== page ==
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World Bank Interventions Make Nigerian Higher Education Global Commodity Prof. Rasheed

The Executive Secretary, National Universities Commission (NUC) Professor Abubakar Adamu Rasheed, mni, MFR, FNAL, has said that continuous interventions in the Nigeria University System (NUS) by the World Bank has transformed Higher Education in Nigeria into a result-oriented and global commodity.
He said last Thursday while receiving the World Bank team on Higher Education who were in the commission to obtain first-hand information on how to support higher education in Nigeria and the NUC in its regulatory functions, that the African Centres of Excellence (ACE) project was a huge success.
The Executive Secretary expressed appreciation for the good working relationship between the Commission and World Bank, stating that the ACE had not only provided skills and manpower development but also evolved healthy competitive spirit within the NUS.
He said that apart from the current 10 ACEs, the World Bank had also released funds for the take-off of additional 7 ACE IMPACT Centres, which had amounted to 17 ACEs in Nigeria.
He told the team that “the Honourable Minister of Education is quite impressed with the ACE project and has indicated interest to visit some selected centres for the first time since commencement. All arrangements have been concluded for the visits and I would like to invite the World Bank team to join us on the tour”.
Professor Rasheed further said that the proposed World Bank intervention on Higher Education was apt, stressing that there were some critical areas in the NUS in dire need of intervention. These areas he said, included Governance structure, Information and Communication Technology, Procurement management as well as Industrial Linkages.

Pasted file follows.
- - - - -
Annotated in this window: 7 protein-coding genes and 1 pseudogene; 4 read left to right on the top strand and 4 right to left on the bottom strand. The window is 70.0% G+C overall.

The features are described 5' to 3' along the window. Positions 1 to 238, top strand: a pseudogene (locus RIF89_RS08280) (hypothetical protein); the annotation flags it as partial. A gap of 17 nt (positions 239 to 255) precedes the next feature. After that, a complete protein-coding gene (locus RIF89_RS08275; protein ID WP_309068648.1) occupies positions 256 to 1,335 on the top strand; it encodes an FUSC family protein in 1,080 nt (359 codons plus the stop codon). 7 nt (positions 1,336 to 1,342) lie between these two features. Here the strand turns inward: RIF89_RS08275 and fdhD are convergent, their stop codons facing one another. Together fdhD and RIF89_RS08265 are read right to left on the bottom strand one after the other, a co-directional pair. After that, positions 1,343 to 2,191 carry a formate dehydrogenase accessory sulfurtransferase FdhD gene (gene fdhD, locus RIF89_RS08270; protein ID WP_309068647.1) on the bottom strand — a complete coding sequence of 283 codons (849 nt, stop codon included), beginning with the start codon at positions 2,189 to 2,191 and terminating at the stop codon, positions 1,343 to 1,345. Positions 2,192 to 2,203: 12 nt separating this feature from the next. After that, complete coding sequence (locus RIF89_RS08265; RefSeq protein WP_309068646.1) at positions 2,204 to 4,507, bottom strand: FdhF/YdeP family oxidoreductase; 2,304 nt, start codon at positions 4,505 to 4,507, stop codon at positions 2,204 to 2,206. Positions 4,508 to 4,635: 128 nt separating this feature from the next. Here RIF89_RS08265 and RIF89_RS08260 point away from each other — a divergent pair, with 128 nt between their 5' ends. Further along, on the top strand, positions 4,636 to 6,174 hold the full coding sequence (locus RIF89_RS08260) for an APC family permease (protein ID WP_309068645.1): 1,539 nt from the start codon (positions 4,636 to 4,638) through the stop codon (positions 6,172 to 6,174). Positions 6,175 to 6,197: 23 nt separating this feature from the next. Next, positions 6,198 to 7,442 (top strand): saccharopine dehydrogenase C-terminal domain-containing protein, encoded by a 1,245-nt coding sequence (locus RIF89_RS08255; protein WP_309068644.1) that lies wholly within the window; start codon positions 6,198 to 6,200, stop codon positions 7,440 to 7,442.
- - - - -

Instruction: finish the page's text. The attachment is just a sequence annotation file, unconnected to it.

He added that introducing short courses in procurement was key to creating transparency in the way business was done in the Country, as workers in both the public and private sector would benefit from the training. He also stated that there was need to involve captains of industry in training students in relevant areas to provide specific manpower needs for the micro-economy.
On the Governance structure, the NUC Scribe assured that the commission was capable of handling issues arising there from, stressing that vice-chancellors should take ownership of World Bank project sited in their institutions, and that they should deemphasise all unnecessary bureaucracies capable of slowing down the progress of the project.
He said further that Vice-Chancellors must find common grounds to work with the coordinators of projects sited in their respective institutions while they provided the needed governance.
The NUC scribe also pointed out that an expansion of Pedagogy in retraining of teachers would be a step in the right direction and noted that there were currently three ACE Impact Centres for Pedagogy, which included Ahmadu Bello University (ABU) , Zaria, with Pedagogy in Engineering, National Open University of Nigeria (NOUN), with Pedagogy in ICT and University of Lagos (UNILAG), with Pedagogy in STEM.
The Executive Secretary, requested that since similar interventions had been carried out by World Bank in other parts of the world, the team should provide excerpts so as to enable the commission draw up curriculum for the programme.
He thanked World Bank for its continuous interest and belief in the leadership of the NUC to provide the necessary coordination and its drive to ensure a globally competitive university system.